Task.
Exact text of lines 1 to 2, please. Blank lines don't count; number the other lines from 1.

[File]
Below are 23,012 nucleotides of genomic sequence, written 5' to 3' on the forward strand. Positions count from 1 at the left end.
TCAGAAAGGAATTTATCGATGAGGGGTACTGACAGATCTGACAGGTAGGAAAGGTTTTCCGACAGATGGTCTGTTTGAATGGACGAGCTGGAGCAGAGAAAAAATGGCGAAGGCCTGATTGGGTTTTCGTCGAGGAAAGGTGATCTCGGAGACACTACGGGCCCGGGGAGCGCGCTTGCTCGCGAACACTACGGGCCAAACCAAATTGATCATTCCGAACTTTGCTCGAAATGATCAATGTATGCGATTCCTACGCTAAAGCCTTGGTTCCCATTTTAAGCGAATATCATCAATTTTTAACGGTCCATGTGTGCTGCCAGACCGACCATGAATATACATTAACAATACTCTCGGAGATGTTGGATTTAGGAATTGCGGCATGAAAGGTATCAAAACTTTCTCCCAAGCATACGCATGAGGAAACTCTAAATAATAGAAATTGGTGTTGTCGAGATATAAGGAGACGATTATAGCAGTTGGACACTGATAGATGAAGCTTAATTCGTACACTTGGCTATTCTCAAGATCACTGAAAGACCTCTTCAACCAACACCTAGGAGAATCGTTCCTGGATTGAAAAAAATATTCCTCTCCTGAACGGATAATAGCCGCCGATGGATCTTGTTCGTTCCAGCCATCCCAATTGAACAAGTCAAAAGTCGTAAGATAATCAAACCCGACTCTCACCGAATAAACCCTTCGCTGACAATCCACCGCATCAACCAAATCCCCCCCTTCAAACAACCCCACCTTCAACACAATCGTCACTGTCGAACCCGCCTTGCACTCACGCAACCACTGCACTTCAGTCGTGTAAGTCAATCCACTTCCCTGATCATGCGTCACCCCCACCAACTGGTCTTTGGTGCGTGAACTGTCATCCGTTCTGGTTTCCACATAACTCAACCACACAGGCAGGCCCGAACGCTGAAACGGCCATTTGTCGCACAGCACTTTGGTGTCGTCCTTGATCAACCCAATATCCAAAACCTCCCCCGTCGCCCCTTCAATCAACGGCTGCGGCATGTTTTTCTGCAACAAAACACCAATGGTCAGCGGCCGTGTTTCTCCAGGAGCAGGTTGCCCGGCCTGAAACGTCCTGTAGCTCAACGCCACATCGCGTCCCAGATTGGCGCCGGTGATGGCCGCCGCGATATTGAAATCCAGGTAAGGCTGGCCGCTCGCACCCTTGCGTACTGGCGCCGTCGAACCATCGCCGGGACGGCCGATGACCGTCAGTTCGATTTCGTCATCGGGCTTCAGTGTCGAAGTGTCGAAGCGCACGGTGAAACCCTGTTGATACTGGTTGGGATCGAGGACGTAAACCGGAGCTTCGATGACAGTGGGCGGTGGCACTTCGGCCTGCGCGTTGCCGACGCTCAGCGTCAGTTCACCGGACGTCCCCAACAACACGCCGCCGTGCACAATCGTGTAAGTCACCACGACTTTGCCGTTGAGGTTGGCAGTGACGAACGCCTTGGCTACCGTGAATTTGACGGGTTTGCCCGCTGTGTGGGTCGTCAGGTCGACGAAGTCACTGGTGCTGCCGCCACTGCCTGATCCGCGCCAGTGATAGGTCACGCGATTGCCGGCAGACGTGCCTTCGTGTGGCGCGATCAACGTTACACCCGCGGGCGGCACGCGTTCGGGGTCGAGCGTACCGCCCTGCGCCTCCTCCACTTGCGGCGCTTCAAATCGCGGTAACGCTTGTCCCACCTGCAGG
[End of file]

Below are 23,012 nucleotides of genomic sequence, written 5' to 3' on the forward strand. Positions count from 1 at the left end.
TCAGAAAGGAATTTATCGATGAGGGGTACTGACAGATCTGACAGGTAGGAAAGGTTTTCCGACAGATGGTCTGTTTGAATGGACGAGCTGGAGCAGAGAAAAAATGGCGAAGGCCTGATTGGGTTTTCGTCGAGGAAAGGTGATCTCGGAGACACTACGGGCCCGGGGAGCGCGCTTGCTCGCGAACACTACGGGCCAAACCAAATTGATCATTCCGAACTTTGCTCGAAATGATCAATGTATGCGATTCCTACGCTAAAGCCTTGGTTCCCATTTTAAGCGAATATCATCAATTTTTAACGGTCCATGTGTGCTGCCAGACCGACCATGAATATACATTAACAATACTCTCGGAGATGTTGGATTTAGGAATTGCGGCATGAAAGGTATCAAAACTTTCTCCCAAGCATACGCATGAGGAAACTCTAAATAATAGAAATTGGTGTTGTCGAGATATAAGGAGACGATTATAGCAGTTGGACACTGATAGATGAAGCTTAATTCGTACACTTGGCTATTCTCAAGATCACTGAAAGACCTCTTCAACCAACACCTAGGAGAATCGTTCCTGGATTGAAAAAAATATTCCTCTCCTGAACGGATAATAGCCGCCGATGGATCTTGTTCGTTCCAGCCATCCCAATTGAACAAGTCAAAAGTCGTAAGATAATCAAACCCGACTCTCACCGAATAAACCCTTCGCTGACAATCCACCGCATCAACCAAATCCCCCCCTTCAAACAACCCCACCTTCAACACAATCGTCACTGTCGAACCCGCCTTGCACTCACGCAACCACTGCACTTCAGTCGTGTAAGTCAATCCACTTCCCTGATCATGCGTCACCCCCACCAACTGGTCTTTGGTGCGTGAACTGTCATCCGTTCTGGTTTCCACATAACTCAACCACACAGGCAGGCCCGAACGCTGAAACGGCCATTTGTCGCACAGCACTTTGGTGTCGTCCTTGATCAACCCAATATCCAAAACCTCCCCCGTCGCCCCTTCAATCAACGGCTGCGGCATGTTTTTCTGCAACAAAACACCAATGGTCAGCGGCCGTGTTTCTCCAGGAGCAGGTTGCCCGGCCTGAAACGTCCTGTAGCTCAACGCCACATCGCGTCCCAGATTGGCGCCGGTGATGGCCGCCGCGATATTGAAATCCAGGTAAGGCTGGCCGCTCGCACCCTTGCGTACTGGCGCCGTCGAACCATCGCCGGGACGGCCGATGACCGTCAGTTCGATTTCGTCATCGGGCTTCAGTGTCGAAGTGTCGAAGCGCACGGTGAAACCCTGTTGATACTGGTTGGGATCGAGGACGTAAACCGGAGCTTCGATGACAGTGGGCGGTGGCACTTCGGCCTGCGCGTTGCCGACGCTCAGCGTCAGTTCACCGGACGTCCCCAACAACACGCCGCCGTGCACAATCGTGTAAGTCACCACGACTTTGCCGTTGAGGTTGGCAGTGACGAACGCCTTGGCTACCGTGAATTTGACGGGTTTGCCCGCTGTGTGGGTCGTCAGGTCGACGAAGTCACTGGTGCTGCCGCCACTGCCTGATCCGCGCCAGTGATAGGTCACGCGATTGCCGGCAGACGTGCCTTCGTGTGGCGCGATCAACGTTACACCCGCGGGCGGCACGCGTTCGGGGTCGAGCGTACCGCCCTGCGCCTCCTCCACTTGCGGCGCTTCAAATCGCGGTAACGCTTGTCCCACCTGCAGG